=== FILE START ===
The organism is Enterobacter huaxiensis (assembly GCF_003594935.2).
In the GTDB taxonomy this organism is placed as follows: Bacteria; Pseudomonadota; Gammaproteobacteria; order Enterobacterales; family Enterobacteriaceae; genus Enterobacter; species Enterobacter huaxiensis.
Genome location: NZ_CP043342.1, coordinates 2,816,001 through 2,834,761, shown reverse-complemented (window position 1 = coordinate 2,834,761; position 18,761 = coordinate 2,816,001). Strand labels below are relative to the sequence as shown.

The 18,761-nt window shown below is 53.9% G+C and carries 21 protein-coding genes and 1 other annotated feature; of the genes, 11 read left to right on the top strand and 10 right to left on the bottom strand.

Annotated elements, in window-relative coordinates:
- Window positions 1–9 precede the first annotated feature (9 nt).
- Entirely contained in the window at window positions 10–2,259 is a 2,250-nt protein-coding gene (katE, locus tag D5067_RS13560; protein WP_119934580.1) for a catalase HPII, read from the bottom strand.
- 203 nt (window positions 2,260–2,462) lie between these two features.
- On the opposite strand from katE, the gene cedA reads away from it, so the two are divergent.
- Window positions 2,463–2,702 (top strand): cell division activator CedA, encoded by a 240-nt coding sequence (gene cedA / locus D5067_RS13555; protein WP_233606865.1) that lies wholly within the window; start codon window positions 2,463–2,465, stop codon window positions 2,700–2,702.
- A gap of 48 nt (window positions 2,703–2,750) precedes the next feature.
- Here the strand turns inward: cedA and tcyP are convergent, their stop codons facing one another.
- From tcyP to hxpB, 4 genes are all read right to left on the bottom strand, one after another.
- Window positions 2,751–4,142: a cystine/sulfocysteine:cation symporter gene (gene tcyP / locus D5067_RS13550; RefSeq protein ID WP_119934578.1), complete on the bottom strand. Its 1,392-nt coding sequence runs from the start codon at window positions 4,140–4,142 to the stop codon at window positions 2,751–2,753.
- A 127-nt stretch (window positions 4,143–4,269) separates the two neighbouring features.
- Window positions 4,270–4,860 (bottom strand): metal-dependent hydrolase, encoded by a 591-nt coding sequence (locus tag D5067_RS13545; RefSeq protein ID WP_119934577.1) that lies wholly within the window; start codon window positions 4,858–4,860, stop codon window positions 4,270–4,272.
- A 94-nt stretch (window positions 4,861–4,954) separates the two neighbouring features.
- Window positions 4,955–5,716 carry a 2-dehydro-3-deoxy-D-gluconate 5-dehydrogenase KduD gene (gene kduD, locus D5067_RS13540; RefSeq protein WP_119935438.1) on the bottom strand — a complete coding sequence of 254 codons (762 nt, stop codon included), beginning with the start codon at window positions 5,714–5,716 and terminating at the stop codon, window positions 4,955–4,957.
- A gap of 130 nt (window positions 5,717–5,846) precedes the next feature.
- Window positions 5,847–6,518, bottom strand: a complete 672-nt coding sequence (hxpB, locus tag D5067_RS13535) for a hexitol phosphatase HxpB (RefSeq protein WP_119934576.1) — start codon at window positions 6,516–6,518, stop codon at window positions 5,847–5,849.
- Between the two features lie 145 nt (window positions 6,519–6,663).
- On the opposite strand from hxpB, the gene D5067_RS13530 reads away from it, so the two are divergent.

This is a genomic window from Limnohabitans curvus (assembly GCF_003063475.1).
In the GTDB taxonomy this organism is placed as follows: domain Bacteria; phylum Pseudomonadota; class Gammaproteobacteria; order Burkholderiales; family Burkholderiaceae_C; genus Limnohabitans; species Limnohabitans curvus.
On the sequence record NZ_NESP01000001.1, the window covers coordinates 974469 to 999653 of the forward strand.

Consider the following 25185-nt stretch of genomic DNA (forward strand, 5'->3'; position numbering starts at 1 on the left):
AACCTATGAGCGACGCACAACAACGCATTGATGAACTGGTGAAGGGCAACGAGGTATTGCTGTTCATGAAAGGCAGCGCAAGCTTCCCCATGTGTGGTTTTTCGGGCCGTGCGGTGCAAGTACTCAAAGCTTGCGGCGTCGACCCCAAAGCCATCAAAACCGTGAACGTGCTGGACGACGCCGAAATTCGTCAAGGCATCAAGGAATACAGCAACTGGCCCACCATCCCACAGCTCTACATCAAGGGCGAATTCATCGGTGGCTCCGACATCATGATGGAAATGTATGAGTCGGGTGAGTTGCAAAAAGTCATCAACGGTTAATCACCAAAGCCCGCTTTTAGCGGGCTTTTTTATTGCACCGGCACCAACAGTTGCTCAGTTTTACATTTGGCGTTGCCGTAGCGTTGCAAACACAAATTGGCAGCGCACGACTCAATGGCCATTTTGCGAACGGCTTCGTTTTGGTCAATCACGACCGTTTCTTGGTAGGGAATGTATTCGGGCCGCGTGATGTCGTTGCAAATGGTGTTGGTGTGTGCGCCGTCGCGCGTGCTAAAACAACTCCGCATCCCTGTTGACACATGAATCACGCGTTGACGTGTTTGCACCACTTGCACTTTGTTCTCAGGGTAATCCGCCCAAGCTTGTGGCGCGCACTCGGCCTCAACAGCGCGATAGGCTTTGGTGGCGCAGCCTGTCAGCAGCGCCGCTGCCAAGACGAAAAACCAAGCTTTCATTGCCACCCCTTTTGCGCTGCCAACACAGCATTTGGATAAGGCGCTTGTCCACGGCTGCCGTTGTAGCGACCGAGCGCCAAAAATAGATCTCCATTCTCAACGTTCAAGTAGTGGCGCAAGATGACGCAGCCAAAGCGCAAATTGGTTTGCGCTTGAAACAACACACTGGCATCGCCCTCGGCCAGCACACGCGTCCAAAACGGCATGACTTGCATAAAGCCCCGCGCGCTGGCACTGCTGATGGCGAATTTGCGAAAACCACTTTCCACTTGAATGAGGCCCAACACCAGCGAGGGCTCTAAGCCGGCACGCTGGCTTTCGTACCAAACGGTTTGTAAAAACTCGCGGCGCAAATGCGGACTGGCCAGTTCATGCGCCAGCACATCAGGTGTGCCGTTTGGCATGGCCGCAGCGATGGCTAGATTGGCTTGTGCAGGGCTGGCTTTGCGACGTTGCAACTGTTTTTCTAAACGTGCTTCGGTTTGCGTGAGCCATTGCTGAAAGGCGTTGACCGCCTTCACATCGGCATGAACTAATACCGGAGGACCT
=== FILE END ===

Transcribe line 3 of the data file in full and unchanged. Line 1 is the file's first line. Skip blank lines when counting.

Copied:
Genome location: NZ_CP043342.1, coordinates 2,816,001 through 2,834,761, shown reverse-complemented (window position 1 = coordinate 2,834,761; position 18,761 = coordinate 2,816,001). Strand labels below are relative to the sequence as shown.